The challenges Ellspermann described for Ivy Tech during the Wednesday’s event are not new.

Enrollment, which reached peaked at 2012-13 at 180,000 students taking at least one course has dropped nearly 5 percent in 2014.

Last year, the Indiana General Assembly ordered the state Commission For Higher Education  to review Ivy Tech programs with low graduation rates and eliminate or restructure programs.

The commission found that after six years only 24 percent of students have graduated and 41 percent are still enrolled. Twenty-five percent of Ivy Tech students who transferred to four-year college, such as Purdue or Indiana universities, earned a bachelor’s degrees within six years.

The report also found that Ivy Tech “lacks the data systems and resources necessary to track labor market and job placement outcomes comprehensively.”

The college is under pressure to use  labor market data to base its course offerings and programs on. Business leaders and state lawmakers, like Pence, expect Ivy Tech to play a major role in preparing the state’s workforce.

Ellspermann agreed, saying the alignment of programs and the workforce was even more pressing than the ongoing “herculean effort” to improve completion rates.

“Employers are struggling to find qualified, skilled employees for jobs,” she said. “Today, we can measure how full our clssrooms are but we don’t know if that is aligned to the real needs of our employers.”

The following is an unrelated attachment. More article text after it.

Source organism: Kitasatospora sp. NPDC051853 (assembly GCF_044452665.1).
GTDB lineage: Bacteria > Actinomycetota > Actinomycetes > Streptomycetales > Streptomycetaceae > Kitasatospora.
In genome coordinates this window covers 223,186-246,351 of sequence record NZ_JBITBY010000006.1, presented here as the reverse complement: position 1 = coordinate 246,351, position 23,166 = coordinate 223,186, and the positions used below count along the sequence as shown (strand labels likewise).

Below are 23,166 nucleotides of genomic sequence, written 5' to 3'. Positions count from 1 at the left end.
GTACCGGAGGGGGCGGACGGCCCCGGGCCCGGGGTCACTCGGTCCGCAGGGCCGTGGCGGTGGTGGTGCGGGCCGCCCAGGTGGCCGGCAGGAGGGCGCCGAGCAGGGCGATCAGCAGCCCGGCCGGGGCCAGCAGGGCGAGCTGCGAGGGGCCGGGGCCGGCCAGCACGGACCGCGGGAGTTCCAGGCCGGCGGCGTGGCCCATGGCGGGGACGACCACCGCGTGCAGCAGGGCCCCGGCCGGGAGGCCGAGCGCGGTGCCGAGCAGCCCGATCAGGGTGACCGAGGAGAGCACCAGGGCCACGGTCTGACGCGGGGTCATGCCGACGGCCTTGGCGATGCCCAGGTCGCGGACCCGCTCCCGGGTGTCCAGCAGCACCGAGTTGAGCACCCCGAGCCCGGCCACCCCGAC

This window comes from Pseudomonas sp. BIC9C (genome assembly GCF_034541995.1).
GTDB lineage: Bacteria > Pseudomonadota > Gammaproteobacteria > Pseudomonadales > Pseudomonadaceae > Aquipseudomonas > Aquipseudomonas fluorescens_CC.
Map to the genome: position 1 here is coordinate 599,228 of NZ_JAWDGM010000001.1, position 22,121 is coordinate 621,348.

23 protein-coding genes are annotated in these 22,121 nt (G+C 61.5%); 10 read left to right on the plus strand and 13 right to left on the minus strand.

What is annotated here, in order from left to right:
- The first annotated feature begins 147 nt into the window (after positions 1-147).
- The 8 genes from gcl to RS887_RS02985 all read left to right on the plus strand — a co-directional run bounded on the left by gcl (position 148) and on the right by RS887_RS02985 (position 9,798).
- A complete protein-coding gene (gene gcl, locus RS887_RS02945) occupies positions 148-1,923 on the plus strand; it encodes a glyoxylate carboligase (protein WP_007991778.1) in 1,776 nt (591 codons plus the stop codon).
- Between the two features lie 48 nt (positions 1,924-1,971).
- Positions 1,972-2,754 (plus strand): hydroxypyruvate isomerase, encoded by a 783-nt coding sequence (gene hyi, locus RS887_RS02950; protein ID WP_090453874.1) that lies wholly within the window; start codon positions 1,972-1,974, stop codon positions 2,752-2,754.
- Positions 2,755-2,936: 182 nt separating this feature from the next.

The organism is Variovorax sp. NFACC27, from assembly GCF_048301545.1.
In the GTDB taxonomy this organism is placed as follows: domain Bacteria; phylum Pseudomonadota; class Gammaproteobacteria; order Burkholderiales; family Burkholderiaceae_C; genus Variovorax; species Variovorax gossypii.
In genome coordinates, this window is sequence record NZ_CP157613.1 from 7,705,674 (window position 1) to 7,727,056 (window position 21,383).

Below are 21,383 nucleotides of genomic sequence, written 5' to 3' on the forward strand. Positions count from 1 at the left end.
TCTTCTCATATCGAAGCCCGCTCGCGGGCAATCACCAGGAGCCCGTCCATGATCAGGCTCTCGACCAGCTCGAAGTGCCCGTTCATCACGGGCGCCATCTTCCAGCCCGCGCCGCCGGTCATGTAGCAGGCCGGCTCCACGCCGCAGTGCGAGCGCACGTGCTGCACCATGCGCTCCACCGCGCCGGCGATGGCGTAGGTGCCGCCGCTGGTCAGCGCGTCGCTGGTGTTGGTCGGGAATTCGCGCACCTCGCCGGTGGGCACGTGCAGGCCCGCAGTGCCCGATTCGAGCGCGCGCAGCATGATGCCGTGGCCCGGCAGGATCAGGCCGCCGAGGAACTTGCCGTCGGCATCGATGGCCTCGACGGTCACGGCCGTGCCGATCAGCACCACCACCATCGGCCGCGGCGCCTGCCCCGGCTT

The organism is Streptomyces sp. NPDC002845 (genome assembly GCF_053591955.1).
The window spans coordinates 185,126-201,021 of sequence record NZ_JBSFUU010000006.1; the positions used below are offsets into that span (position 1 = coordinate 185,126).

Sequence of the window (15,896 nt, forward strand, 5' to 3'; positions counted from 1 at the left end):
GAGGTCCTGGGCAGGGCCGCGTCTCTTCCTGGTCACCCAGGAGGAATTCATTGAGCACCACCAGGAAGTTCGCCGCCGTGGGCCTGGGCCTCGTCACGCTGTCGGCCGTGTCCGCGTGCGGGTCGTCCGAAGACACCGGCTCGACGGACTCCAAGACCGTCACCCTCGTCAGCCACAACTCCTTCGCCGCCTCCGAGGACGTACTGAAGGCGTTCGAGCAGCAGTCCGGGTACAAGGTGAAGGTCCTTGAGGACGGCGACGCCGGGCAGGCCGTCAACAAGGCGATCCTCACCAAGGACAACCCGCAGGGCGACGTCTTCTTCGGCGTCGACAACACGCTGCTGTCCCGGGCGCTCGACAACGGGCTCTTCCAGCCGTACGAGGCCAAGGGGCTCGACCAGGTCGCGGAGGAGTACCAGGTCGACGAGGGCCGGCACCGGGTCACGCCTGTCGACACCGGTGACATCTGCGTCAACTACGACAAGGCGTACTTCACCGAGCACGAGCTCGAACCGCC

Teresa Lubbers, higher education commissioner, said in a statement that Ellspermann understands the state’s education and workforce needs and she will “bring a new era of vision and goal-focused action in service to Hoosier students and our state’s workforce.”

Ellspermann’s contract with Ivy Tech has yet to be negotiated but it’s expected to be brought to the college trustees in June for approval, said Hughes. Snyder’s annual salary is $300,000.

Before Ellspermann was elected as the State Representative for District 74 in 2010, she had various higher education experience. She was the founding Director of the Center of Applied Research and Economic Development at the University of Southern Indiana from 2006 to 2012. She has a doctorate in industrial engineering.

The identity of the other finalist for the job was not disclosed by the trustees who opted for a closed search as allowed by state law.

Final interviews were conducted during the past three weeks with three finalists -- including acclaimed Tennessee higher education executive James King who was knocked out of the running.

Trustee Stewart McMillan, of Valparaiso, lauded the search committee’s work in identifying the final candidates.

“Candidates that made for me the most difficult hiring decisions I’ve made in my 40 year career,” he said about choosing Ellspermann. "In the end, it came for me down to: who could we get up to speed fastest and move the college forward."

Contact WFYI education reporter Eric Weddle at or call (317) 614-0470. Follow on Twitter: @ericweddle.